“Nature does not hurry, yet everything is accomplished.” ~ Lao Tzu
Admiring the divine piece of earth that we call home is my favorite way to spend these late spring days.
It’s taken time and a lot of hard work, but we’re finally enjoying the little garden we’ve always dreamt would feed our bellies and souls season after season. As green-thumb novices, our gardening journey has been filled with epiphanies, challenges, laughter, and love, much like life itself.
This got me thinking about how our gardening days are teaching us so much about our journeys as parents. Because like most plants, if we can only provide our children with the optimal environment, the right nourishment, and the space to become their truest selves, we can witness the beauty of their becoming.
Here are some lessons that have stuck with me lately:
Plant with intention.
It's a beautiful thing to witness your child build their own world rooted in things that give them genuine joy.
We currently have about twelve rows of carrots sown with the (very) specific intention to feed Santa's reindeer, a project spearheaded by our 3-year-old son, Benjamin. He checks on them daily and is quite proud that they are flourishing nicely.
I loved watching him diligently pick out all the carrot seedlings and thoughtfully place them in the ground with a satisfied smile. For him, the focus was all about that reindeer team and ensuring they had what they needed for their holiday flight.
It reminded me so much of how the conversations and experiences we have with our children are just like seeds we plant in their little hearts and minds. When we choose to respond to them with kindness, respect, and love, they can grow confidence, compassion, pride, and self-assuredness.
Know that the fruit (or vegetable) is worth the wait.
One of the beautiful things about gardening is that it requires us to slow down. There’s no way to hurry the process—we get to patiently pause and witness the concept of time, growth, and transformation.
Did you know the last thing to grow on a plant is the fruit? First there is a sprout, then a shoot, then lots of greens, sometimes a flower, and then...the fruit!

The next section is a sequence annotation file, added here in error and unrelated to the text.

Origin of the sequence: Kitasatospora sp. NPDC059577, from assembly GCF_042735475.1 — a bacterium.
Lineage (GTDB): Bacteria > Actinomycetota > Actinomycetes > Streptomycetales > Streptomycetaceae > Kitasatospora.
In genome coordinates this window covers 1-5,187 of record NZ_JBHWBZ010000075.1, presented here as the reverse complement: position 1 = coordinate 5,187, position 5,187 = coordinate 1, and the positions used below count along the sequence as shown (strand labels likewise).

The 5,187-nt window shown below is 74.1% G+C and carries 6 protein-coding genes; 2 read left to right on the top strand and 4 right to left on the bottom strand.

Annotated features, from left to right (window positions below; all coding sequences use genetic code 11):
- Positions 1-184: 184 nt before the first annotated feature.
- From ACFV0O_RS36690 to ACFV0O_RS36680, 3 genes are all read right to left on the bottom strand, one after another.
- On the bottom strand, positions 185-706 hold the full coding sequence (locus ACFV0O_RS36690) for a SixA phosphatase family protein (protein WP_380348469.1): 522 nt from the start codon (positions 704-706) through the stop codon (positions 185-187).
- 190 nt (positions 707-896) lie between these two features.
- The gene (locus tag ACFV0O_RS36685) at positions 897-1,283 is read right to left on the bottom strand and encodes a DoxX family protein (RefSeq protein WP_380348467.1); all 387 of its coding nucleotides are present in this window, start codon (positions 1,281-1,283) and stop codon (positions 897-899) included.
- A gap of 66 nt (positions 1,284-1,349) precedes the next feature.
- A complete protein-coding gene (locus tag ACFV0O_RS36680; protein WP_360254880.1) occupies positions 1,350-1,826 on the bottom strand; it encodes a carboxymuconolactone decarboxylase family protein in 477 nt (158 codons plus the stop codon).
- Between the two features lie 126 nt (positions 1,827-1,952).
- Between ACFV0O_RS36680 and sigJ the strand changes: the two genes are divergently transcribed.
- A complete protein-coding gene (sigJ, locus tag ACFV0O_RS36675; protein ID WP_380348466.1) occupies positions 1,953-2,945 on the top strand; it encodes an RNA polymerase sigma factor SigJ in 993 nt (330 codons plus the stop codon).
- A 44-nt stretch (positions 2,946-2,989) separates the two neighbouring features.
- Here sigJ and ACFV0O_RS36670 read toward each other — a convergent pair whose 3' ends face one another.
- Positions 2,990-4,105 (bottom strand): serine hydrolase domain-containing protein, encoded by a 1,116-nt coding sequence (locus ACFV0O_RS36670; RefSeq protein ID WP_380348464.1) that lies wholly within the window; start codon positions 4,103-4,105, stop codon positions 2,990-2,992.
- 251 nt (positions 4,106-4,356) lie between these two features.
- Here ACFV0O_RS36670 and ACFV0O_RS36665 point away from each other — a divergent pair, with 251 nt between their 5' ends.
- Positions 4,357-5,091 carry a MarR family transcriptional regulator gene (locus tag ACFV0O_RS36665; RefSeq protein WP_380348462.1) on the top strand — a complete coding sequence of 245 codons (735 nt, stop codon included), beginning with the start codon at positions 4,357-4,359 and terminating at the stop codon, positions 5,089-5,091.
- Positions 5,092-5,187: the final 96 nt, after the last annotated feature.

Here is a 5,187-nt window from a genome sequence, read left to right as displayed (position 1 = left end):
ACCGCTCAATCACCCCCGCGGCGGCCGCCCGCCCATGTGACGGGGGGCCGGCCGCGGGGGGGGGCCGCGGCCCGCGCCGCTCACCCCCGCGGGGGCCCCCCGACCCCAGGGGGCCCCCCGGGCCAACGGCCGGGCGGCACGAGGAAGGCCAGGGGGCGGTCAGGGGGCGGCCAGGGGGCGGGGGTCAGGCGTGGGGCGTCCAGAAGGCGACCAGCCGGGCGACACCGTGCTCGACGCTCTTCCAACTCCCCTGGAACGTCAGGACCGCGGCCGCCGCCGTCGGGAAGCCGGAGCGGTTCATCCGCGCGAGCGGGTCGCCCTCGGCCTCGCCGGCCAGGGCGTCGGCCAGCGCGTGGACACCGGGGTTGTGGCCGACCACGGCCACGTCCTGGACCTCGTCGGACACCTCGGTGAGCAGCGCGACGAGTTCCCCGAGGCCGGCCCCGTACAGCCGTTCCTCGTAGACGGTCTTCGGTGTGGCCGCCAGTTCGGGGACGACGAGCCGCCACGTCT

As tempting as it may be to try to rush through it, the whole point of tending to the garden each day is to provide the optimal environment so that we can reap a bountiful harvest. It’s true with our kids as well: provide the proper environment and trust them to develop and grow into their best selves on their own terms. Magic takes time.
Embrace trial and error as part of growth.
Here’s the thing about working with nature’s intelligence, you just never know when something will go wrong and a crop won’t produce as you thought it might. This is a great reminder of how important it is to be vulnerable and full of hope and prepare for the best but accept failure as it comes.
As a parent, it’s instinctual to protect our children from things not turning out as they had hoped, but that shouldn’t mean shielding them from taking risks. Letting them fail safely while embracing a healthy view of mistakes teaches them that it’s okay to stumble, because when they take chances and live a bold life, failure is healthy. It’s part of learning.
Believing that the future holds the promise of possibilities and new growth is the first step to making good things happen, and being able to fail well and learn from the experience is a stepping stone to finding your way forward to success.
Connecting with the earth reminds us that we are part of something bigger than ourselves. We treasure our community of friends, and it's so much fun to connect and grow nourishing food side by side. This simple practice allows space for us to share who we are, to let our minds and bodies relax, and to create memories we'll cherish forever.
And as we work together with dirty hands and the sun on our skin and with our children playing happily nearby, we are reminded that if we create the right circumstances and feed ourselves and others with kindness and support, it’s more likely that we’ll grow, together.
So, those are my lessons from this year (so far). How’s your garden growing this year? I’d love to see what you are all sprouting!